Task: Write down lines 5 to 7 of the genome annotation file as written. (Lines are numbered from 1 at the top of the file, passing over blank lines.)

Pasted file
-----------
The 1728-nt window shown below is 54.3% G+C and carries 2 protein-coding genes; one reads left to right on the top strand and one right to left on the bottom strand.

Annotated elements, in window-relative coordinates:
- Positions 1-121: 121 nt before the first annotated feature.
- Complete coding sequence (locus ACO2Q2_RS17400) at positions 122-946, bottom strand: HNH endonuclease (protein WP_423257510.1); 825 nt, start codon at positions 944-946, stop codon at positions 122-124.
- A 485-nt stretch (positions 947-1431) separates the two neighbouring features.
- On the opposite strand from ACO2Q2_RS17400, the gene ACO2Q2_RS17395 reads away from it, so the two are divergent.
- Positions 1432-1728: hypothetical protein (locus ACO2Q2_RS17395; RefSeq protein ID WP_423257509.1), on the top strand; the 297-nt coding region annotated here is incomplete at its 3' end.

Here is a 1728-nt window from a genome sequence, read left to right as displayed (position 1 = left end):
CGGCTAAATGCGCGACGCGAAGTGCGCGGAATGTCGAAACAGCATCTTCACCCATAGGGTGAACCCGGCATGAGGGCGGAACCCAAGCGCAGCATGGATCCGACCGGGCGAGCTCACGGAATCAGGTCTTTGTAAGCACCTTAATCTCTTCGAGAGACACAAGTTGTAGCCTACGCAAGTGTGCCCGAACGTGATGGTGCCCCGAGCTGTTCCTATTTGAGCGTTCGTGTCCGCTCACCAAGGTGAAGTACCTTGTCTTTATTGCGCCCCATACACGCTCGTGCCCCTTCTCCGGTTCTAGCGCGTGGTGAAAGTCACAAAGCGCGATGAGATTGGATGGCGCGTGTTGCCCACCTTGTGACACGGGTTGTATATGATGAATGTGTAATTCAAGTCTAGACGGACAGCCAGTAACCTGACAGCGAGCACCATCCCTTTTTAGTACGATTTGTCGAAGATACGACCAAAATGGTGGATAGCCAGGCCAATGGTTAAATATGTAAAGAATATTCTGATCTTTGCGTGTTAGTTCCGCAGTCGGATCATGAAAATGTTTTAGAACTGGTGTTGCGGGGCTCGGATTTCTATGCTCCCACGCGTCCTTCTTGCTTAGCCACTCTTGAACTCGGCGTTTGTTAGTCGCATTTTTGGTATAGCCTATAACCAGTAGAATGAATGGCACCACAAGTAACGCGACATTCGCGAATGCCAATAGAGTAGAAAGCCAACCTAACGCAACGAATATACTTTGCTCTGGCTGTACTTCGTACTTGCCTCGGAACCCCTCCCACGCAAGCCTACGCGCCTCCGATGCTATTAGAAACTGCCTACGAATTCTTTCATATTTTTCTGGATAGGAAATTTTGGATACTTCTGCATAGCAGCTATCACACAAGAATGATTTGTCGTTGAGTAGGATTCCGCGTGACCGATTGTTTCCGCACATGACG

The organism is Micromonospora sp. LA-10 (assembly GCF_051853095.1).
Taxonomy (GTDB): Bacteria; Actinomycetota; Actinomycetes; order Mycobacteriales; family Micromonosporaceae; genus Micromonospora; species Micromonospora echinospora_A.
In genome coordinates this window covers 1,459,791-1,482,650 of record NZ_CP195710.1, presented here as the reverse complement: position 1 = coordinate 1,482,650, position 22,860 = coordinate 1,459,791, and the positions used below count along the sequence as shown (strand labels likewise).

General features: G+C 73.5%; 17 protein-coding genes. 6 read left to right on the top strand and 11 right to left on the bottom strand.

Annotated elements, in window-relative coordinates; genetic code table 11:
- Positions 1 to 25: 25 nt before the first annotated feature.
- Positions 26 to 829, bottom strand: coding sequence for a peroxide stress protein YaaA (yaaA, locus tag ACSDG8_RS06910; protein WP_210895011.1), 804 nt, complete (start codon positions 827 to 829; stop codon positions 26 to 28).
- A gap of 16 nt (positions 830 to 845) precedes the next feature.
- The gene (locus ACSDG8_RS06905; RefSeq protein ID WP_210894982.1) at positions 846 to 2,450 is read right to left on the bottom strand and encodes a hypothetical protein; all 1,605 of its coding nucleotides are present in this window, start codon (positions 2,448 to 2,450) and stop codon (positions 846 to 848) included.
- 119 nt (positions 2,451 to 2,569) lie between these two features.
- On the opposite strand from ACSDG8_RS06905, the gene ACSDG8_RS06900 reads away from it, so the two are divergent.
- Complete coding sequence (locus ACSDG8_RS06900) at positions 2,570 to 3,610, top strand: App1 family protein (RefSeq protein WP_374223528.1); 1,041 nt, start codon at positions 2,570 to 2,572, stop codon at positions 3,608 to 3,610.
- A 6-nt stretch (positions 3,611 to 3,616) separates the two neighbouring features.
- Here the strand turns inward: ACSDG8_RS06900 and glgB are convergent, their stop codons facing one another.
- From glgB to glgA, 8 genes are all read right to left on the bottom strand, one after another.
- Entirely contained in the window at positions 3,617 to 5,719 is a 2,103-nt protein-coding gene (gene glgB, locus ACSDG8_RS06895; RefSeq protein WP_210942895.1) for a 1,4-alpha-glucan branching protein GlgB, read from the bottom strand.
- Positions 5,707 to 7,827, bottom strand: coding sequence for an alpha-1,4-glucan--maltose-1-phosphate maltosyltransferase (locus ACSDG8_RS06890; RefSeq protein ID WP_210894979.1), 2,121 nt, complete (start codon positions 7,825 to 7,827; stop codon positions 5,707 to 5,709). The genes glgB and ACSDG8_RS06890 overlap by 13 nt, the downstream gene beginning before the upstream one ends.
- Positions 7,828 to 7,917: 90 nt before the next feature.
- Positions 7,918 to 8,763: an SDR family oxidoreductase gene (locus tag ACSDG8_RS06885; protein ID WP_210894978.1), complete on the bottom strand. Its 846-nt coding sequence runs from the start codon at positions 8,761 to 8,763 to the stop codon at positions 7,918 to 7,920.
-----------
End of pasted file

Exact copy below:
- A 485-nt stretch (positions 947-1431) separates the two neighbouring features.
- On the opposite strand from ACO2Q2_RS17400, the gene ACO2Q2_RS17395 reads away from it, so the two are divergent.
- Positions 1432-1728: hypothetical protein (locus ACO2Q2_RS17395; RefSeq protein ID WP_423257509.1), on the top strand; the 297-nt coding region annotated here is incomplete at its 3' end.